His co-author Jeff King, the Treasurer of the UK Constitutional Law Association, added: “Our argument is that the decision to initiate withdrawal [from the EU] rests with parliamentarians, which gives them, legally speaking, lots of wriggle room – in fact all of the wriggle room that there is.”

Dr King, a senior law lecturer at University College, London, told The Independent that any Prime Minister making an Article 50 declaration without MPs first voting in an Act of Parliament could face the prospect of being overruled by a judicial review.

He said: “It is possible a member of the public would qualify to seek a judicial review, and parliamentarians certainly would. It is unequivocally their interest at stake if their claim is that they have the constitutional right to ask the executive to issue or not issue the [Article 50] notification. “The likely success [of the review] in court is a different issue.”

The three legal experts point out that Article 50 of the Lisbon Treaty states, in its first line: “Any Member State may decide to withdraw from the Union in accordance with its own constitutional requirements.”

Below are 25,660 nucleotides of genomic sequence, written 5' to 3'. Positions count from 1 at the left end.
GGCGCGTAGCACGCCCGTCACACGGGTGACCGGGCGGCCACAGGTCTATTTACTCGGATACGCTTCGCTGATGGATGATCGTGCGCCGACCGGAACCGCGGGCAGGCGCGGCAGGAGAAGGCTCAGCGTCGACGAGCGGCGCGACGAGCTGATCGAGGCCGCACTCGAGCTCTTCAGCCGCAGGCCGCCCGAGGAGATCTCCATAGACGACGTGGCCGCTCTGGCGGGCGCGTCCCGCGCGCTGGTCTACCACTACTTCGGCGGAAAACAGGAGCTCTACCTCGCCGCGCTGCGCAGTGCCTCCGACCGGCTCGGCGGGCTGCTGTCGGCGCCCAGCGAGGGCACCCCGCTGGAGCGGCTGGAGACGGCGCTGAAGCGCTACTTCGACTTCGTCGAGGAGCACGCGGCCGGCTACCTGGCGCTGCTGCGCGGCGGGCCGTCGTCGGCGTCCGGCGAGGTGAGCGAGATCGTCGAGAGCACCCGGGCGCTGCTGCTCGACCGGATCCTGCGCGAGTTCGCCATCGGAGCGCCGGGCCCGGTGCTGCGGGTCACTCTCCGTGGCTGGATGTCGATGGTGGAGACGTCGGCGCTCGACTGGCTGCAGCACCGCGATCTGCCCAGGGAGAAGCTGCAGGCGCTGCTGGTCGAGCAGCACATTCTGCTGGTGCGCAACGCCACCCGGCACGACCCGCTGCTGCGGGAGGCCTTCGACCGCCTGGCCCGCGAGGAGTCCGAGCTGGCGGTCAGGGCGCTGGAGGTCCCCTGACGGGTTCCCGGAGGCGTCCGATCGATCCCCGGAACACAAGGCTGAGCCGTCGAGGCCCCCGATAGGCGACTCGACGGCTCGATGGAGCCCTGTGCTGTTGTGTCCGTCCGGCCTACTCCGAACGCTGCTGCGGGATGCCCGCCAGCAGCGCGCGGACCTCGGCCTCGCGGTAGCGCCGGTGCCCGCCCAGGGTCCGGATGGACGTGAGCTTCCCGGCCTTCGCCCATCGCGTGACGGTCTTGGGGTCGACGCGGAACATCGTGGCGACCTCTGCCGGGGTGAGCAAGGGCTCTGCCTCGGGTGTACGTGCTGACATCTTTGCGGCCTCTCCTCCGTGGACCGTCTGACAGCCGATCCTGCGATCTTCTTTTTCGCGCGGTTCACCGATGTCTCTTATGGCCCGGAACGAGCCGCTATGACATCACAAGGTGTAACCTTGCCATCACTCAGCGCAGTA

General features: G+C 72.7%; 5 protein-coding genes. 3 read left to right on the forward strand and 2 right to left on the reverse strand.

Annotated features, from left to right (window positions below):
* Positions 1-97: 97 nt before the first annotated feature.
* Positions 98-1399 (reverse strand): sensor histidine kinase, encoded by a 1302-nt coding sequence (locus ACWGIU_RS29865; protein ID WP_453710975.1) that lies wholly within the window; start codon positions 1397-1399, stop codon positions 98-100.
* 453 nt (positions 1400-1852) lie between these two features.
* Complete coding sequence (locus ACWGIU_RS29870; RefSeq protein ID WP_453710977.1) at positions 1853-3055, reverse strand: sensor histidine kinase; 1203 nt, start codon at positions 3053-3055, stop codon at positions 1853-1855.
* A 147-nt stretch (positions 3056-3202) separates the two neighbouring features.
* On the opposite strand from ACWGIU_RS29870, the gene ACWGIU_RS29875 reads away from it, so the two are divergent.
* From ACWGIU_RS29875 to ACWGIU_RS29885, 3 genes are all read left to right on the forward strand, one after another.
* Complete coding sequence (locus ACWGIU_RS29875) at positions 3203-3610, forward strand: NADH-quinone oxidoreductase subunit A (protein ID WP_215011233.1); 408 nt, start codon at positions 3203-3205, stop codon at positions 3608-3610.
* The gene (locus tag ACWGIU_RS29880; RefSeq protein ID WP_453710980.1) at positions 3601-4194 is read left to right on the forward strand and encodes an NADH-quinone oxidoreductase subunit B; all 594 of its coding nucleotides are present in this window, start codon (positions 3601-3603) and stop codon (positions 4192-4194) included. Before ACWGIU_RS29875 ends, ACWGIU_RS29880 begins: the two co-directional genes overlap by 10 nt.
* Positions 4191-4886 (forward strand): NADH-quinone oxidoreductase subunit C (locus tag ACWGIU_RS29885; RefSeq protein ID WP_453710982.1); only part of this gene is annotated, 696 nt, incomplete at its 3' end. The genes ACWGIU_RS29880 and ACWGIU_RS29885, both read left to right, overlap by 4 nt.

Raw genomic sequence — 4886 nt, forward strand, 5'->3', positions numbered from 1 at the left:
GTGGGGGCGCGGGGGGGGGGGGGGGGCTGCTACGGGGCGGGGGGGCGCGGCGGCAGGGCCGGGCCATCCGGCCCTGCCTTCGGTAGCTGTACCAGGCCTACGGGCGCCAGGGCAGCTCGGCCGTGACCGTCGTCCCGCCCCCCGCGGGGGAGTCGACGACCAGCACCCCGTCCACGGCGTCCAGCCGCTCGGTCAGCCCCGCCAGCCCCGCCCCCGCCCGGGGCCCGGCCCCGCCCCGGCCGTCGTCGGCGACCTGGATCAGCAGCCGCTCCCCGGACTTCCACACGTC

This meant, they said, that the UK was obliged to follow proper British constitutional procedure before making an Article 50 declaration. And they argued that proper British procedure means an Act of Parliament.

There were, Prof Barber explained, “extremely well-known precedents” establishing that a UK Prime Minister could not simply make the Article 50 declaration on their own, “by using the Royal Prerogative that is the remnant of the Medieval power of the King.”

The Royal Prerogative, Prof Barber said, could not be used if doing so ran counter to existing Acts of Parliament – in this case the 1972 European Communities Act, which brought the UK into the EEC, and the European Parliamentary Elections Act 2002 which gives people the right to vote and stand in European elections.